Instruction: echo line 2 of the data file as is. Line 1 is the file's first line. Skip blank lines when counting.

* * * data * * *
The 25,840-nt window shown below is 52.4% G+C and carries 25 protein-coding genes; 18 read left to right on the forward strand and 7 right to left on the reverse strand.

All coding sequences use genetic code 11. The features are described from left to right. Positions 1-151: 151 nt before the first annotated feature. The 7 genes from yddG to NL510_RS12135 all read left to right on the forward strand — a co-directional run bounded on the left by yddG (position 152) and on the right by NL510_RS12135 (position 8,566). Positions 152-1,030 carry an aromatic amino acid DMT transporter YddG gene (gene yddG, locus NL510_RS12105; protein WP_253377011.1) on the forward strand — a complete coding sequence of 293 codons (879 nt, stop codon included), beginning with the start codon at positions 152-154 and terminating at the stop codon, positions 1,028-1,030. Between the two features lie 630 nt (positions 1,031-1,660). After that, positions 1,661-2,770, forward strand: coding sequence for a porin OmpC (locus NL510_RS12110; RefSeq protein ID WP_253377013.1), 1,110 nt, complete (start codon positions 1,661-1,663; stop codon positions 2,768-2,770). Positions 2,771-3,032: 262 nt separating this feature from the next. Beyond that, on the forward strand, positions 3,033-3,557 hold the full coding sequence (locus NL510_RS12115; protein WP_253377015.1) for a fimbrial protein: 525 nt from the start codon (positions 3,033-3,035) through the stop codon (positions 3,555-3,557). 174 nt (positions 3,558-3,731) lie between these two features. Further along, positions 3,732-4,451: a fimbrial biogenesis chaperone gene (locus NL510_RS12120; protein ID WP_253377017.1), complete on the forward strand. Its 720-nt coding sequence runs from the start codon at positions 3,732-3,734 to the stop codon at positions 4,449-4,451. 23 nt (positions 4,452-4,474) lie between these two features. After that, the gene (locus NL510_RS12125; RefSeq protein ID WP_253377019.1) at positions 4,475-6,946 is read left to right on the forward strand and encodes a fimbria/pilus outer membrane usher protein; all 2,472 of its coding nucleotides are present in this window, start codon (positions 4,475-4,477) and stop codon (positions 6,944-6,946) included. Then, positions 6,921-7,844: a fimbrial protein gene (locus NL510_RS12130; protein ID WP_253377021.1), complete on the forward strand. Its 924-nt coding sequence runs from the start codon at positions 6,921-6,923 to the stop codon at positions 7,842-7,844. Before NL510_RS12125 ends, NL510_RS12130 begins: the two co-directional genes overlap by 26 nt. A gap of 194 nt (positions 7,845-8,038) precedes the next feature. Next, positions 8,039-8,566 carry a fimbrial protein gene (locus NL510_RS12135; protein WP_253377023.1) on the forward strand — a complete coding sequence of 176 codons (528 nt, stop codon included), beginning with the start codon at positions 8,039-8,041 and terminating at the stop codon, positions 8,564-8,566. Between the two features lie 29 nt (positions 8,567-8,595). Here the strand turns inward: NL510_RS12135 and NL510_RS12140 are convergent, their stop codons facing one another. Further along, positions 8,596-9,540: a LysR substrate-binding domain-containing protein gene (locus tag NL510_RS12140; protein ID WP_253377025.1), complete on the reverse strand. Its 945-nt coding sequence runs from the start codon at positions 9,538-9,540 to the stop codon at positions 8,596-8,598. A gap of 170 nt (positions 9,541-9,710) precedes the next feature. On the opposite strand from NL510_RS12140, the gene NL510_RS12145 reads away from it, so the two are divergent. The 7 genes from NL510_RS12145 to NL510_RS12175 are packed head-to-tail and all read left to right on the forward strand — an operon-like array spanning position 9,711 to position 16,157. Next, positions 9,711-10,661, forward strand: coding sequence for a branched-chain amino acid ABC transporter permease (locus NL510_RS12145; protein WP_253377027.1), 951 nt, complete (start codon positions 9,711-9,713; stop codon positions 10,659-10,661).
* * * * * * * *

All coding sequences use genetic code 11. The features are described from left to right. Positions 1-151: 151 nt before the first annotated feature. The 7 genes from yddG to NL510_RS12135 all read left to right on the forward strand — a co-directional run bounded on the left by yddG (position 152) and on the right by NL510_RS12135 (position 8,566). Positions 152-1,030 carry an aromatic amino acid DMT transporter YddG gene (gene yddG, locus NL510_RS12105; protein WP_253377011.1) on the forward strand — a complete coding sequence of 293 codons (879 nt, stop codon included), beginning with the start codon at positions 152-154 and terminating at the stop codon, positions 1,028-1,030. Between the two features lie 630 nt (positions 1,031-1,660). After that, positions 1,661-2,770, forward strand: coding sequence for a porin OmpC (locus NL510_RS12110; RefSeq protein ID WP_253377013.1), 1,110 nt, complete (start codon positions 1,661-1,663; stop codon positions 2,768-2,770). Positions 2,771-3,032: 262 nt separating this feature from the next. Beyond that, on the forward strand, positions 3,033-3,557 hold the full coding sequence (locus NL510_RS12115; protein WP_253377015.1) for a fimbrial protein: 525 nt from the start codon (positions 3,033-3,035) through the stop codon (positions 3,555-3,557). 174 nt (positions 3,558-3,731) lie between these two features. Further along, positions 3,732-4,451: a fimbrial biogenesis chaperone gene (locus NL510_RS12120; protein ID WP_253377017.1), complete on the forward strand. Its 720-nt coding sequence runs from the start codon at positions 3,732-3,734 to the stop codon at positions 4,449-4,451. 23 nt (positions 4,452-4,474) lie between these two features. After that, the gene (locus NL510_RS12125; RefSeq protein ID WP_253377019.1) at positions 4,475-6,946 is read left to right on the forward strand and encodes a fimbria/pilus outer membrane usher protein; all 2,472 of its coding nucleotides are present in this window, start codon (positions 4,475-4,477) and stop codon (positions 6,944-6,946) included. Then, positions 6,921-7,844: a fimbrial protein gene (locus NL510_RS12130; protein ID WP_253377021.1), complete on the forward strand. Its 924-nt coding sequence runs from the start codon at positions 6,921-6,923 to the stop codon at positions 7,842-7,844. Before NL510_RS12125 ends, NL510_RS12130 begins: the two co-directional genes overlap by 26 nt. A gap of 194 nt (positions 7,845-8,038) precedes the next feature. Next, positions 8,039-8,566 carry a fimbrial protein gene (locus NL510_RS12135; protein WP_253377023.1) on the forward strand — a complete coding sequence of 176 codons (528 nt, stop codon included), beginning with the start codon at positions 8,039-8,041 and terminating at the stop codon, positions 8,564-8,566. Between the two features lie 29 nt (positions 8,567-8,595). Here the strand turns inward: NL510_RS12135 and NL510_RS12140 are convergent, their stop codons facing one another. Further along, positions 8,596-9,540: a LysR substrate-binding domain-containing protein gene (locus tag NL510_RS12140; protein ID WP_253377025.1), complete on the reverse strand. Its 945-nt coding sequence runs from the start codon at positions 9,538-9,540 to the stop codon at positions 8,596-8,598. A gap of 170 nt (positions 9,541-9,710) precedes the next feature. On the opposite strand from NL510_RS12140, the gene NL510_RS12145 reads away from it, so the two are divergent. The 7 genes from NL510_RS12145 to NL510_RS12175 are packed head-to-tail and all read left to right on the forward strand — an operon-like array spanning position 9,711 to position 16,157. Next, positions 9,711-10,661, forward strand: coding sequence for a branched-chain amino acid ABC transporter permease (locus NL510_RS12145; protein WP_253377027.1), 951 nt, complete (start codon positions 9,711-9,713; stop codon positions 10,659-10,661).